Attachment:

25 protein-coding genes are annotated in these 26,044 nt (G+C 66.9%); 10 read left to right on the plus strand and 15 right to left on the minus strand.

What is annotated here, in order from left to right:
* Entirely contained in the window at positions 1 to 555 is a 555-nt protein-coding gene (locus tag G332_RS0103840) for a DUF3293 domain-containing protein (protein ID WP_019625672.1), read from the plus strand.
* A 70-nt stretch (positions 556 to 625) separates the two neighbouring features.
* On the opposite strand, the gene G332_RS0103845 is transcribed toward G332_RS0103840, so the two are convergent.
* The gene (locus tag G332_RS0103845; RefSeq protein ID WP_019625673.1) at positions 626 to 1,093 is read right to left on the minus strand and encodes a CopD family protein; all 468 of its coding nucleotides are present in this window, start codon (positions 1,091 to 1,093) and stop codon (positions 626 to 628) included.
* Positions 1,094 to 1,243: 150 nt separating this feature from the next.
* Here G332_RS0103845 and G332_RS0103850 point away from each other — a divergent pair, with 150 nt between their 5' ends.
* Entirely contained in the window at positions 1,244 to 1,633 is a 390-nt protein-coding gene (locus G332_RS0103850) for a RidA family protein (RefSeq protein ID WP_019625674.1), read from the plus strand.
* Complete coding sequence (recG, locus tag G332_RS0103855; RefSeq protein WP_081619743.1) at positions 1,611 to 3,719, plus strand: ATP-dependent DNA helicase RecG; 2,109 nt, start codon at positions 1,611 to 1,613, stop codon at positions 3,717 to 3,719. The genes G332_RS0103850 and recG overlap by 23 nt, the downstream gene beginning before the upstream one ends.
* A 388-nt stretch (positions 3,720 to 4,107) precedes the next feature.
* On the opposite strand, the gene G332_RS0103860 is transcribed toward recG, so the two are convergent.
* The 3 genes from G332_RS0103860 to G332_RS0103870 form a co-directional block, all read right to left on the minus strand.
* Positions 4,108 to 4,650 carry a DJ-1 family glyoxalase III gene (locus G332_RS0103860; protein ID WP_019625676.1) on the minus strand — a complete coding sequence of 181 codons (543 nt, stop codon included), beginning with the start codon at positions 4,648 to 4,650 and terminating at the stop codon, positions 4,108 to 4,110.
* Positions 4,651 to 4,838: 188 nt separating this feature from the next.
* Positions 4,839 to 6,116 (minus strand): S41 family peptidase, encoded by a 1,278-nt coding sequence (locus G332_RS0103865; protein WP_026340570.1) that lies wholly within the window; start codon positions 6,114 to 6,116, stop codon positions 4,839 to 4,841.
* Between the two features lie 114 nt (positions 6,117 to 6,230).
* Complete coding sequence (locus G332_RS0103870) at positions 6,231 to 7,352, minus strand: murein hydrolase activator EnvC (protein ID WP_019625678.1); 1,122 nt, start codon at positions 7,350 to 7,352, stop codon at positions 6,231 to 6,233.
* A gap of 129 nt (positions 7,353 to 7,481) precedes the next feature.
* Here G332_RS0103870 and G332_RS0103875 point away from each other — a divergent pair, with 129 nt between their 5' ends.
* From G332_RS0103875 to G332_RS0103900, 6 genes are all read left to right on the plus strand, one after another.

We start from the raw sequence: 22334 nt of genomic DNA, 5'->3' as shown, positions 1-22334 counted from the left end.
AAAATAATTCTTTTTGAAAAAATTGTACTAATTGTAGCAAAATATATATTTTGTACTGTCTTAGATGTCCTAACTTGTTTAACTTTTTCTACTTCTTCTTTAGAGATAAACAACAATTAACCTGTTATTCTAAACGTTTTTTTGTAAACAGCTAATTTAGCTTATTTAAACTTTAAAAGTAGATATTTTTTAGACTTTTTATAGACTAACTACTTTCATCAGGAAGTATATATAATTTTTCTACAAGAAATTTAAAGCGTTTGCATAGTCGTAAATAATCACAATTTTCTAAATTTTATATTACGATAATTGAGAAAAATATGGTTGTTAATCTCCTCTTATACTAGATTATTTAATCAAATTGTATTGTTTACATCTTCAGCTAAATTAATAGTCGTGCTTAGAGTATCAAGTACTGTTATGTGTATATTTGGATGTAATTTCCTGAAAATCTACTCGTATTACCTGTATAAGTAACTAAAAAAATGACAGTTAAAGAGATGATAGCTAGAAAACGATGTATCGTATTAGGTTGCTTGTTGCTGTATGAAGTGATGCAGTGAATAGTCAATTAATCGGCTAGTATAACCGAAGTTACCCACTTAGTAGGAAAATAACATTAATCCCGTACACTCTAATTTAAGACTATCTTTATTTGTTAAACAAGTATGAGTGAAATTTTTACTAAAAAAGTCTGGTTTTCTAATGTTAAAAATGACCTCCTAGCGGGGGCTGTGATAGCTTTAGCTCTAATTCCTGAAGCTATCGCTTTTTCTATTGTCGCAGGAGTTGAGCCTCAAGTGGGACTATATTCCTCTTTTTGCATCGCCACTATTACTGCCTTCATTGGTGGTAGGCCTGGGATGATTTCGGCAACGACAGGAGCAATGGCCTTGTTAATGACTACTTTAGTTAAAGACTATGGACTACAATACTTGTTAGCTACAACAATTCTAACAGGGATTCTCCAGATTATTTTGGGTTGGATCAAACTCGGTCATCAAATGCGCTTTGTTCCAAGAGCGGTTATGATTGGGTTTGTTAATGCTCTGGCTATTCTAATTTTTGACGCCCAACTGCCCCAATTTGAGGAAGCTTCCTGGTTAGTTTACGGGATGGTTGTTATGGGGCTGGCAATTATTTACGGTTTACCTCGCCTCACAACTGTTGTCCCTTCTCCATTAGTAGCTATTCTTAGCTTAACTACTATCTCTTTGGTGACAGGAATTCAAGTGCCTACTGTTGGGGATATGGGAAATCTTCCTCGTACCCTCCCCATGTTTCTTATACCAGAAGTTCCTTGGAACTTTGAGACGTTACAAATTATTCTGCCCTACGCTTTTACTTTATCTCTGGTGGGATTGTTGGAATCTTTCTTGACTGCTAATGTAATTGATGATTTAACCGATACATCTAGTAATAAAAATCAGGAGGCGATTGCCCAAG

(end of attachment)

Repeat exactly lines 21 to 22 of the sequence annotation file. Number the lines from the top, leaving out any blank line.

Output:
* From G332_RS0103875 to G332_RS0103900, 6 genes are all read left to right on the plus strand, one after another.

We start from the raw sequence: 22334 nt of genomic DNA, 5'->3' as shown, positions 1-22334 counted from the left end.